Pamper Your Gut Bacteria: 9 Foods Your Microbiota Loves
Health

Pamper Your Gut Bacteria: 9 Foods Your Microbiota Loves

Taking care of your gut bacteria (microbe) means taking care of your overall health. To pamper your gut bacteria and improve the flora, the easiest way is, by far, through your diet.

Here are nine nutritional actions that help keep your gut healthy by feeding good bacteria and inhibiting the growth of harmful microbes:

– Diversify!

  • A very diverse diet, especially when it comes to foods of plant origin, ensures maximum diversification of the intestinal microflora. Increase your consumption of fresh vegetables and fruits to improve your fiber intake, and favor variety, in order to ensure bacterial diversity.
  • Green leafy vegetables contain a specific type of sugar that feeds good gut bacteria, helping to fend off more harmful microbes. This sugar, sulfoquinophose (SQ) is produced in plants by photosynthesis. Some of the microbes in your gut specialize in fermenting soluble fiber from fruits and vegetables, and the byproducts of this fermentation help nourish the cells that line the colon, preventing health problems associated with IBS. The main by-products of fermentation are short-chain fatty acids such as butyrate, propionate, and acetate. These short-chain fatty acids help fuel and reset the immune system, which helps prevent inflammatory disorders such as asthma and Crohn’s disease. They also increase the number of specialized immune cells called regulatory T cells, which help prevent autoimmune responses.
  • Consume traditionally fermented foods such as fermented vegetables, yogurt, kefir, kimchi, and kombucha. The fermentation process results in foods that are naturally high in beneficial live bacteria, and are simple and inexpensive to prepare at home.
  • Eat foods rich in prebiotics such as the resistant starches found in green bananas, papayas, and mangoes, as well as seeds and products such as potato starch, tapioca starch, brown rice flour, and shirataki noodles.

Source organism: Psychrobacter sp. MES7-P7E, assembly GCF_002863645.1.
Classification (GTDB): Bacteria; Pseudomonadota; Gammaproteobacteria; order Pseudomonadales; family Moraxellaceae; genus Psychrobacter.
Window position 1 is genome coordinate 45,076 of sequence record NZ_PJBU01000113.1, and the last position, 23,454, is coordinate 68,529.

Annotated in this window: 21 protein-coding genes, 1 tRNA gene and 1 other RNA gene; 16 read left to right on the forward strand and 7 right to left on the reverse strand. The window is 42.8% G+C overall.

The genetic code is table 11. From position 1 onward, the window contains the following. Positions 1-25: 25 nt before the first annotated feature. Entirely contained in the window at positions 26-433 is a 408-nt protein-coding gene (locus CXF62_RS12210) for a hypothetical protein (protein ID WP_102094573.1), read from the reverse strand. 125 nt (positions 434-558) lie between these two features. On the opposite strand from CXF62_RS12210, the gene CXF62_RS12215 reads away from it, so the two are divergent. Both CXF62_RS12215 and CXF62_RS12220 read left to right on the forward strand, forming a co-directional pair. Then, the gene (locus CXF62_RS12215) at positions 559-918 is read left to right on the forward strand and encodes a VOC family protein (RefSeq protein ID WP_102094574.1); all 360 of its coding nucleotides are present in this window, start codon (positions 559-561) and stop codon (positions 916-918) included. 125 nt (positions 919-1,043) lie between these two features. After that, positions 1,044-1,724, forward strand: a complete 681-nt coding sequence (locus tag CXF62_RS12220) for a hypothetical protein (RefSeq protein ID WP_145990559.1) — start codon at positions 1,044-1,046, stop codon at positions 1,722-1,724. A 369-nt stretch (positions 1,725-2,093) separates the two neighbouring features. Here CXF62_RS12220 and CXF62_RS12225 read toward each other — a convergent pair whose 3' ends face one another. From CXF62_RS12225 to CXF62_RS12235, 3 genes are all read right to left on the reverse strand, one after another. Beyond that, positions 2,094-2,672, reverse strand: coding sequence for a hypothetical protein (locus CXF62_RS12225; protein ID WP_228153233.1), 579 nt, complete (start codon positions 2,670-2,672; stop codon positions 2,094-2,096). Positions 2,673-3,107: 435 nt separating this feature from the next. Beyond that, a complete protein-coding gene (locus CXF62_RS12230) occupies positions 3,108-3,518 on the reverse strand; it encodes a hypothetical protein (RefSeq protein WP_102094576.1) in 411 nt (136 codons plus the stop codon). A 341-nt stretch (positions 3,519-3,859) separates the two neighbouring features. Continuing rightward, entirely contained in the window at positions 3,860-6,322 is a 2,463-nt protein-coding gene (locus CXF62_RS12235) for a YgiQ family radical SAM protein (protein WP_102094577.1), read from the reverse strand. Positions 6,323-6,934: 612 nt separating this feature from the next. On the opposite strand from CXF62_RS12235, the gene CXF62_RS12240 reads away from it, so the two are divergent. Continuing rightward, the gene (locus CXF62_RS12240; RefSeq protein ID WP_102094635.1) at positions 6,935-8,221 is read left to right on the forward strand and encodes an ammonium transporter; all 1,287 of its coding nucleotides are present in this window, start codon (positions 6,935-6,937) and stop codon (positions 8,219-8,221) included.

• Consider taking a fiber supplement. Eating 25 to 50 grams of fiber per 1,000 calories consumed is a healthy goal. If you’re struggling to get enough fiber through your diet, consider taking a supplement of organic psyllium seeds, flaxseeds, hemp, or chia seed husks.
  • Avoid artificial sweeteners. Research shows that aspartame causes an overgrowth of disease-causing bacteria in your gut, such as Clostridium and Enterobacter.
  • Eat foods rich in polyphenols. Like prebiotics, polyphenols help nourish the good bacteria in the gut. Raw cacao (dark chocolate), grape skins, matcha green tea, onions, blueberries and broccoli are good sources.
  • Take a good quality probiotic supplement. Look for a supplement that meets the following conditions to ensure quality and efficacy: The bacteria strains in the product must be able to survive the acid in your stomach and bile, so that enough bacteria reach your gut alive. Strains of bacteria should have a beneficial effect on health. The activity of probiotics must be ensured throughout the manufacturing process, storage period and shelf life of the product.
  • Breastfeed your baby for at least six months to improve their microbiota. Breast milk contains oligosaccharides (complex chains of simple sugars), and their main function is to nourish your baby’s intestinal flora. Commercial infant formula does not contain it.
* Presse Santé strives to convey health knowledge in a language accessible to all. In any case, the information provided cannot replace the advice of a health professional.

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